How to Use Quintuplets to Learn to Play Drum Rolls Ending on Either Hand

Playing drums of any kind means that the drummer or percussionist needs to develop their ambidexterity which is the ability to do things well with either hand. In timpani playing we often have to start rolls with one hand and end them on the other hand.

If we don’t practice this technique we either won’t play in rhythm or we’ll sound stiff and unmusical.

Here’s a simple thing to practice:
With your metronome on 60 to the quarter note play 4 sixteenths and a quarter note in one bar, then quintuplet sixteenth notes and a quarter note. Quintuplet sixteenth notes divide the beat by 5 equal notes instead of 4 so when you start the quintuplets with your right hand you will land on the quarter note with your left hand.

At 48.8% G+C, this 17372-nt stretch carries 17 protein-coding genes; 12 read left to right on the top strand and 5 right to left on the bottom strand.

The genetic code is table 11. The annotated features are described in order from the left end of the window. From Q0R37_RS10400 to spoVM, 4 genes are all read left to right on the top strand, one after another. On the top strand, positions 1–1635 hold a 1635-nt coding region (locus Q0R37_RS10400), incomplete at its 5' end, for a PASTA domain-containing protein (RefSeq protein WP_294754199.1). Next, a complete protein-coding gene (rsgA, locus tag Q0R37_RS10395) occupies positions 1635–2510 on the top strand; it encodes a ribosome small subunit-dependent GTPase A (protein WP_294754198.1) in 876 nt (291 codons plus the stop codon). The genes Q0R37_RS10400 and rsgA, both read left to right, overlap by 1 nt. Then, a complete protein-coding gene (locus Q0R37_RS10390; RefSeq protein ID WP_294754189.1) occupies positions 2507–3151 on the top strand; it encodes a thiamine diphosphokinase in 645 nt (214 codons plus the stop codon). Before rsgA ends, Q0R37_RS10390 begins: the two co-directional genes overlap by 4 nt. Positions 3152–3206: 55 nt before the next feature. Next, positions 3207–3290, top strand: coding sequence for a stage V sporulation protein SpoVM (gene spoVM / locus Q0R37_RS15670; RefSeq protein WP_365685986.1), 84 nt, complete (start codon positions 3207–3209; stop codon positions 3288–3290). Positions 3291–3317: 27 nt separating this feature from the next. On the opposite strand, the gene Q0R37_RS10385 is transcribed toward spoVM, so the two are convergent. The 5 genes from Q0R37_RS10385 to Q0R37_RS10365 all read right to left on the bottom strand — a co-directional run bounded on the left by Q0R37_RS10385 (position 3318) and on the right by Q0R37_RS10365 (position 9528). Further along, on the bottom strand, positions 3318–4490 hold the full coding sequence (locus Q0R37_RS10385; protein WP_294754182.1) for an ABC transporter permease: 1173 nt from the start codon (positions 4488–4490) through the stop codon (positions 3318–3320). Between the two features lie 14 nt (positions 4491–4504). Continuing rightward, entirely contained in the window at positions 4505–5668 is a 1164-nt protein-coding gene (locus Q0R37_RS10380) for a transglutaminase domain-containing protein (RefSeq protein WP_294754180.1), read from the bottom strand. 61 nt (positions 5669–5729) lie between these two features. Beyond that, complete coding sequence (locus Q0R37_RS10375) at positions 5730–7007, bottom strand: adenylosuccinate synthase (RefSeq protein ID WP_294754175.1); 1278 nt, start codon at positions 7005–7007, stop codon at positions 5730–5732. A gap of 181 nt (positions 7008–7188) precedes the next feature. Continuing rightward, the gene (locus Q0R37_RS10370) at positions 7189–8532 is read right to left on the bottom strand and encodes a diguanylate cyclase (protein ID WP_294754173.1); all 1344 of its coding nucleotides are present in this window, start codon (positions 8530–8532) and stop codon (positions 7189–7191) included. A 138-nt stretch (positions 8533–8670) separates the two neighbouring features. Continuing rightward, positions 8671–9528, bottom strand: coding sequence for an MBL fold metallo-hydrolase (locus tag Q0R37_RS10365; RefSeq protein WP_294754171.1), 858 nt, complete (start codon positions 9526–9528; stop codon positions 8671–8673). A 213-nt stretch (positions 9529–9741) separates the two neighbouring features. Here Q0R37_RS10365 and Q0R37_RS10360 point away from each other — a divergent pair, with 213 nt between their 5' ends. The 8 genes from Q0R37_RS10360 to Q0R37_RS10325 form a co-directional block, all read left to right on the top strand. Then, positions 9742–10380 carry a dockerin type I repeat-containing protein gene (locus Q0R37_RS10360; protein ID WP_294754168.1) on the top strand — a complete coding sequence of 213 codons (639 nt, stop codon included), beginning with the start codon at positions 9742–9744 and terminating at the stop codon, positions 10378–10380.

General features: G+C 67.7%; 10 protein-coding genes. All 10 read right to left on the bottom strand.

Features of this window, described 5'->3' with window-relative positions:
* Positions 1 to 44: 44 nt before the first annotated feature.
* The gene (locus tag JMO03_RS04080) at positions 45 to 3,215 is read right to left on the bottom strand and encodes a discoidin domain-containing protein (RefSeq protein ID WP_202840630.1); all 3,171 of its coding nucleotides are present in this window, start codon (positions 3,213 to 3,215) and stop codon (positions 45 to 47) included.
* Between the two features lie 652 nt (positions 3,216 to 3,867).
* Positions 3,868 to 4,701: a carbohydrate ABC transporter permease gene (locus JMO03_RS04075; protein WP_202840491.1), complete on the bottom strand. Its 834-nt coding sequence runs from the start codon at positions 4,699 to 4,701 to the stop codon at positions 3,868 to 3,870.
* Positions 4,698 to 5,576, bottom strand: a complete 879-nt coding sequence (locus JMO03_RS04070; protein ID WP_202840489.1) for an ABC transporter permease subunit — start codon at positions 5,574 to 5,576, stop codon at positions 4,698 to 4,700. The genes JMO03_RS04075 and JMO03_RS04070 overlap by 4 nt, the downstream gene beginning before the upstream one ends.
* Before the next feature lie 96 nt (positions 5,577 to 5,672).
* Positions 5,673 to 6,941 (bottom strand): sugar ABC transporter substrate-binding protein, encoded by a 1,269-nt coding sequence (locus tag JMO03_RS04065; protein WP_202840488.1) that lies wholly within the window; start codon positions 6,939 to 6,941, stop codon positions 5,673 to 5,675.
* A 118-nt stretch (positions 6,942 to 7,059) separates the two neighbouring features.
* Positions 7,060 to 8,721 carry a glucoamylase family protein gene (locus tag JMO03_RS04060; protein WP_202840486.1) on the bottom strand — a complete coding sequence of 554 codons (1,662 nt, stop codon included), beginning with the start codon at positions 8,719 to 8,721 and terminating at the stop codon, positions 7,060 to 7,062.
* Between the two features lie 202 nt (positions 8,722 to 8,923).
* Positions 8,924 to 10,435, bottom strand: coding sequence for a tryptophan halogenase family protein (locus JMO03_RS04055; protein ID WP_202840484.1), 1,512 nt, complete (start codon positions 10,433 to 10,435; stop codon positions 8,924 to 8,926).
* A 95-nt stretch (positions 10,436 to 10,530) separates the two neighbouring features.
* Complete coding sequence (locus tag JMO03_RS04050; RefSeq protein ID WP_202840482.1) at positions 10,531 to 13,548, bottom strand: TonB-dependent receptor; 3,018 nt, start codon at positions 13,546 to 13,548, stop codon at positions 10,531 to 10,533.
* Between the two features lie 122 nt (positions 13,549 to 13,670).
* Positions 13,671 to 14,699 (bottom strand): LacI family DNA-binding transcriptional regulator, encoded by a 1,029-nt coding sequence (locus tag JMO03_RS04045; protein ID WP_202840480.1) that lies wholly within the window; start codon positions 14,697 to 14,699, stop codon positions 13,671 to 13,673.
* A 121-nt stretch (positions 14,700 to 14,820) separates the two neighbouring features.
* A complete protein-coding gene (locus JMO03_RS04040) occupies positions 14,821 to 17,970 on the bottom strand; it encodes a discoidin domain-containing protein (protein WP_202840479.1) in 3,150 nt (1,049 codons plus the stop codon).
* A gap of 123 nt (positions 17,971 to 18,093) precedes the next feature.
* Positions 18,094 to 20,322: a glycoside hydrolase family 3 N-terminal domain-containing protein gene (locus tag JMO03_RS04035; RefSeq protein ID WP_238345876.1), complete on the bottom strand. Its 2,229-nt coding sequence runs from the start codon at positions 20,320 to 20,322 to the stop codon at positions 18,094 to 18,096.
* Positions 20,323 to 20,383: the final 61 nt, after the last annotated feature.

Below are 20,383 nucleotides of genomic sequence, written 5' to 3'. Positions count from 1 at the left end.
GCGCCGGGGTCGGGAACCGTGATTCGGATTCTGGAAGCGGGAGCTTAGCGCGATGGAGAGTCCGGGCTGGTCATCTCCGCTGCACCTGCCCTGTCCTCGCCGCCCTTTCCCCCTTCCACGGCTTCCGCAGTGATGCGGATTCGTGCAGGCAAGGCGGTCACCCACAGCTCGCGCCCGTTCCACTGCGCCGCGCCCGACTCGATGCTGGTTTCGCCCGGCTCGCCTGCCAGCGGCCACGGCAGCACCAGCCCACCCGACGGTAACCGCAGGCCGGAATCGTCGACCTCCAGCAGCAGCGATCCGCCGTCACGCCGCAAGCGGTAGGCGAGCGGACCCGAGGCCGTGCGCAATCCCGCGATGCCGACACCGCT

Quintuplet Drum Roll Exercise 1

quintuplet drum roll exercise 1

Watch Me Demonstrate this Quintuplet Drum Roll Exercise on Timpani

In this next exercise you will play 8 sixteenth notes followed by a quintuplet and end on a quarter note. This is an important lesson that teaches us that rolls can move in and out of an exact rhythm while staying in tempo.

Start slowly and then increase your speed. It won’t sound too much like a roll at first but it’s important to learn how to change from 4 to 5 subdivisions of the beat without changing tempo.

How to Use Your Metronome to Practice Quintuplet Drum Rolls

quintuplet drum roll exercise 2

Remember: Practice Makes Perfect! Practice these quintuplet roll exercises to perfect your drum rolls!

Want a great deal on percussion equipment?

Grover Pro sells some of the finest percussion instruments in the industry.

Enter promo code:


Save 5% on new snare drums, heads, mallets, shakers, tambourines, and all other Grover products!

Have a question about a lesson? Leave a comment